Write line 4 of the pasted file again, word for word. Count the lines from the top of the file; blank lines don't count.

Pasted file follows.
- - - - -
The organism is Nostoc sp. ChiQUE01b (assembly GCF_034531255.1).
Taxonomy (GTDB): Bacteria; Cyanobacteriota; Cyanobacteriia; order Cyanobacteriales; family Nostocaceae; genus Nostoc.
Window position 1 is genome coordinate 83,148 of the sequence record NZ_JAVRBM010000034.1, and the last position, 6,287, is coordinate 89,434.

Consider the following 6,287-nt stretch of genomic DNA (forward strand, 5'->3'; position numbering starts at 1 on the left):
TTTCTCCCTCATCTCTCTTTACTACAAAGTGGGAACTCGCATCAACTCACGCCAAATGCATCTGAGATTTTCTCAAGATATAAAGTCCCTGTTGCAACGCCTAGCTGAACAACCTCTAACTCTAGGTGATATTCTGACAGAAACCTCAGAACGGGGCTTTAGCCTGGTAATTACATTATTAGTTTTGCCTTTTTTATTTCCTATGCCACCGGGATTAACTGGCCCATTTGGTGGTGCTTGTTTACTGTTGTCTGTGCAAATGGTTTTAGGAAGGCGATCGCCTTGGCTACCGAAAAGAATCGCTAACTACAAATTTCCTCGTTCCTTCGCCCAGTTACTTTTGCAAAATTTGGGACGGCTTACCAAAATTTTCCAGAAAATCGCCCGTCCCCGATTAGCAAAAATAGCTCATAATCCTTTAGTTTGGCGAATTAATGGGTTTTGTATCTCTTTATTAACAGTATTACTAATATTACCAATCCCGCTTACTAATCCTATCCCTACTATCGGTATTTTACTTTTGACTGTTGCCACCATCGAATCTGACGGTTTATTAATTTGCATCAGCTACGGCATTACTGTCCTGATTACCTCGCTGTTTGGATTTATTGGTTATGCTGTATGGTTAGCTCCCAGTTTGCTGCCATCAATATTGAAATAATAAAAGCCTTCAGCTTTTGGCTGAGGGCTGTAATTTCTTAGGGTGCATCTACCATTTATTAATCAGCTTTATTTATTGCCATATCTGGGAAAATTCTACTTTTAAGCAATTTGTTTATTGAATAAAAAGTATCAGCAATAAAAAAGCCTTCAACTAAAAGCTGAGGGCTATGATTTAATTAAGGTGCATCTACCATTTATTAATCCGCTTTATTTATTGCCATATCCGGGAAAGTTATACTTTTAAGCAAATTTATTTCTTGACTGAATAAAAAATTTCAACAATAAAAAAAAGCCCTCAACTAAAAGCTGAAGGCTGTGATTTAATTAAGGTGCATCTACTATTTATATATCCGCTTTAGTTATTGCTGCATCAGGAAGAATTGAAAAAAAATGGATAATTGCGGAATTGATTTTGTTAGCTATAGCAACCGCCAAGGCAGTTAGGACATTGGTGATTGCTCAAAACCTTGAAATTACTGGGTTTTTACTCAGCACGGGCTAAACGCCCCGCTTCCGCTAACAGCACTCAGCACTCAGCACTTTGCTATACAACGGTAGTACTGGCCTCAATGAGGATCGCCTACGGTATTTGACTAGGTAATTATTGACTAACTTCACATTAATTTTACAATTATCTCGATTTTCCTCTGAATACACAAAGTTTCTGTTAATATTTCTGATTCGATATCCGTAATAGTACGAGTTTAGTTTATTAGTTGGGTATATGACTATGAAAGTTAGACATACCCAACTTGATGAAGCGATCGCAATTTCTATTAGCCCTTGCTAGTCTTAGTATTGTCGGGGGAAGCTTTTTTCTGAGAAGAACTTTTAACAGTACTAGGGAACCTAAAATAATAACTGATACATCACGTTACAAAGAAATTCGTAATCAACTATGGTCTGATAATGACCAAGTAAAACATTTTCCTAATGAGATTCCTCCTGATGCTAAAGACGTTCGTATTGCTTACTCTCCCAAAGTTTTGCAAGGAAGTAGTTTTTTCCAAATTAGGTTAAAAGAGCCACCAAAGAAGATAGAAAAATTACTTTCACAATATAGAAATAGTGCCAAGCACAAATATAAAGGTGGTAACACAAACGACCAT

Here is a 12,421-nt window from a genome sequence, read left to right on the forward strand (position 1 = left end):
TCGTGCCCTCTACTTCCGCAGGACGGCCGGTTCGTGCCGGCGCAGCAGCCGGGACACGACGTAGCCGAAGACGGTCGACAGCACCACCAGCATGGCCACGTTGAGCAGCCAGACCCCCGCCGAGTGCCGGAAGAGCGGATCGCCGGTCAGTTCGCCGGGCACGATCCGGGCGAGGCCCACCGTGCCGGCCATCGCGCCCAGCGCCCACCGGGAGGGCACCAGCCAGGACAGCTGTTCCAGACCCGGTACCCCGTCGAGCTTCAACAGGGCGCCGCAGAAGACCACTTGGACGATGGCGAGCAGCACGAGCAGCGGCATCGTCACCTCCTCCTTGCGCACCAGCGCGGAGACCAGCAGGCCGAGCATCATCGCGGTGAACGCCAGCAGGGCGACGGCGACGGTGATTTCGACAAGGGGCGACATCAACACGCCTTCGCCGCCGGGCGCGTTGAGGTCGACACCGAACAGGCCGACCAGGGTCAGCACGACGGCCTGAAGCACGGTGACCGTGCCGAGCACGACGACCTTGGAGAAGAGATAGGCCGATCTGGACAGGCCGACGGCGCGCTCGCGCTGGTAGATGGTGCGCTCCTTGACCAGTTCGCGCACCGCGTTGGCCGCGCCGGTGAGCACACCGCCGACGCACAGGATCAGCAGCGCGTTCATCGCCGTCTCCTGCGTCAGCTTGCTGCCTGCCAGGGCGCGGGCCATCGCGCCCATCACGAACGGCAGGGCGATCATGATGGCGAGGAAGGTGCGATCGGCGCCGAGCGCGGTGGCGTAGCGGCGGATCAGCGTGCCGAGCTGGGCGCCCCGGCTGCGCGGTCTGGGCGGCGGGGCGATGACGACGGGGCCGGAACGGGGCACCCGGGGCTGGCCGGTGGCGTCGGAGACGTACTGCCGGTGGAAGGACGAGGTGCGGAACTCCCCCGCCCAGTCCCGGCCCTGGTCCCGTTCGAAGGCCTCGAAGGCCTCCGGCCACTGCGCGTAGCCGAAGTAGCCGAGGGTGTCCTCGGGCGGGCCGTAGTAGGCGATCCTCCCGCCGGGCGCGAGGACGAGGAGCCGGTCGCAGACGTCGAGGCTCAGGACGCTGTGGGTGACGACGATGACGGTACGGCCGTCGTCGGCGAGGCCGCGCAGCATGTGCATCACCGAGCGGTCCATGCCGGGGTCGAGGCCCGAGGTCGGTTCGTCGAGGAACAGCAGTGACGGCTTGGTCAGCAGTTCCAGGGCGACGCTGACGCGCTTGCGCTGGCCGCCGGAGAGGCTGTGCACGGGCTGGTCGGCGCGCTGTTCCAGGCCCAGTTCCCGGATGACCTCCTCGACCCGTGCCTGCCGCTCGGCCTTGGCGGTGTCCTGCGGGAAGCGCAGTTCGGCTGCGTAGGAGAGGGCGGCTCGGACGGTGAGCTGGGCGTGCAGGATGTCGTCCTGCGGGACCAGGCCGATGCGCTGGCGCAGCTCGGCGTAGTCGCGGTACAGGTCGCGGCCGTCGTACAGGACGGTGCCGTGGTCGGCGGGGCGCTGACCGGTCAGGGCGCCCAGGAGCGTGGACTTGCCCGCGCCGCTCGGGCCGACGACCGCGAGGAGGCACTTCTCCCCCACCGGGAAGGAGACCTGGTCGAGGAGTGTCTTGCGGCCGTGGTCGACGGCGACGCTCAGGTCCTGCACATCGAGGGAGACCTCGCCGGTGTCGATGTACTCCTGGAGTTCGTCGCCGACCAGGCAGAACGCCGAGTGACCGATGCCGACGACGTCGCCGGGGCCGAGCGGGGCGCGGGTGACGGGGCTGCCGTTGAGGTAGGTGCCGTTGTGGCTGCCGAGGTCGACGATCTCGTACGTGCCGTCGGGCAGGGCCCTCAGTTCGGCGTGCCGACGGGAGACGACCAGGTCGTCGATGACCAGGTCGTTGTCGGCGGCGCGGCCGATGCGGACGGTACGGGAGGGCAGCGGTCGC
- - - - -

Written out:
Consider the following 6,287-nt stretch of genomic DNA (forward strand, 5'->3'; position numbering starts at 1 on the left):